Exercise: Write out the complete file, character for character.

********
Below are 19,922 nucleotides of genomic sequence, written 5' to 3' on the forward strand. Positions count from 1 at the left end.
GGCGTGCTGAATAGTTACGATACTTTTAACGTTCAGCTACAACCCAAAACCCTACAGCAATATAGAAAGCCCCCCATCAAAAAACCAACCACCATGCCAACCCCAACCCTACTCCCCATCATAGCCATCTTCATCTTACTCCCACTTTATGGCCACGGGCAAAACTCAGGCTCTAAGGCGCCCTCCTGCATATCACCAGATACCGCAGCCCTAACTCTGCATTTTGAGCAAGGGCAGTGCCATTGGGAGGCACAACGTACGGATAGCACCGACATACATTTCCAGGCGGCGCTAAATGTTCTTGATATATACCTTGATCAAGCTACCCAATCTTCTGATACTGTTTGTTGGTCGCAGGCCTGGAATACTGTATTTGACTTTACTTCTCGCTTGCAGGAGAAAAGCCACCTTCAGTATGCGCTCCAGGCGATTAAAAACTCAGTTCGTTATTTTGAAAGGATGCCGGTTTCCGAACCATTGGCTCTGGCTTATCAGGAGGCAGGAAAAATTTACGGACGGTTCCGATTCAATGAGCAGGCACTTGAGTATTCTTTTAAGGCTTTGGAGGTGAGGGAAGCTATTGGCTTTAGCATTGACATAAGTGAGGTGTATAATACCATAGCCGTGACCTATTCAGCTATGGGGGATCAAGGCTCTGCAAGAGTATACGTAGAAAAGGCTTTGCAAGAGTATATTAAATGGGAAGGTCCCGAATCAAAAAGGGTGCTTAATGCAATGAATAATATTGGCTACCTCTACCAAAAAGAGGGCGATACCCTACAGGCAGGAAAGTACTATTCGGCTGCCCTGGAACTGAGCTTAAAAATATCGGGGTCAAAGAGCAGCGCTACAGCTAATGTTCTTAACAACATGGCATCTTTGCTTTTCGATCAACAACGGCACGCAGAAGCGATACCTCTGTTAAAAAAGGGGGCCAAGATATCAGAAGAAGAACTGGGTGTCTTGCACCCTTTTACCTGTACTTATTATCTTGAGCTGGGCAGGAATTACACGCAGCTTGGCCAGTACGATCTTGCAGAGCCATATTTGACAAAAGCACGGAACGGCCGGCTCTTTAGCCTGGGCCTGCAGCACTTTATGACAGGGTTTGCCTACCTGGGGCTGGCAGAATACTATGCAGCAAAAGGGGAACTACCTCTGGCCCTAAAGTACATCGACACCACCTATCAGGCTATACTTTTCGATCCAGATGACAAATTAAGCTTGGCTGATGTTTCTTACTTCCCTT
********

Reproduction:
Below are 19,922 nucleotides of genomic sequence, written 5' to 3' on the forward strand. Positions count from 1 at the left end.
GGCGTGCTGAATAGTTACGATACTTTTAACGTTCAGCTACAACCCAAAACCCTACAGCAATATAGAAAGCCCCCCATCAAAAAACCAACCACCATGCCAACCCCAACCCTACTCCCCATCATAGCCATCTTCATCTTACTCCCACTTTATGGCCACGGGCAAAACTCAGGCTCTAAGGCGCCCTCCTGCATATCACCAGATACCGCAGCCCTAACTCTGCATTTTGAGCAAGGGCAGTGCCATTGGGAGGCACAACGTACGGATAGCACCGACATACATTTCCAGGCGGCGCTAAATGTTCTTGATATATACCTTGATCAAGCTACCCAATCTTCTGATACTGTTTGTTGGTCGCAGGCCTGGAATACTGTATTTGACTTTACTTCTCGCTTGCAGGAGAAAAGCCACCTTCAGTATGCGCTCCAGGCGATTAAAAACTCAGTTCGTTATTTTGAAAGGATGCCGGTTTCCGAACCATTGGCTCTGGCTTATCAGGAGGCAGGAAAAATTTACGGACGGTTCCGATTCAATGAGCAGGCACTTGAGTATTCTTTTAAGGCTTTGGAGGTGAGGGAAGCTATTGGCTTTAGCATTGACATAAGTGAGGTGTATAATACCATAGCCGTGACCTATTCAGCTATGGGGGATCAAGGCTCTGCAAGAGTATACGTAGAAAAGGCTTTGCAAGAGTATATTAAATGGGAAGGTCCCGAATCAAAAAGGGTGCTTAATGCAATGAATAATATTGGCTACCTCTACCAAAAAGAGGGCGATACCCTACAGGCAGGAAAGTACTATTCGGCTGCCCTGGAACTGAGCTTAAAAATATCGGGGTCAAAGAGCAGCGCTACAGCTAATGTTCTTAACAACATGGCATCTTTGCTTTTCGATCAACAACGGCACGCAGAAGCGATACCTCTGTTAAAAAAGGGGGCCAAGATATCAGAAGAAGAACTGGGTGTCTTGCACCCTTTTACCTGTACTTATTATCTTGAGCTGGGCAGGAATTACACGCAGCTTGGCCAGTACGATCTTGCAGAGCCATATTTGACAAAAGCACGGAACGGCCGGCTCTTTAGCCTGGGCCTGCAGCACTTTATGACAGGGTTTGCCTACCTGGGGCTGGCAGAATACTATGCAGCAAAAGGGGAACTACCTCTGGCCCTAAAGTACATCGACACCACCTATCAGGCTATACTTTTCGATCCAGATGACAAATTAAGCTTGGCTGATGTTTCTTACTTCCCTT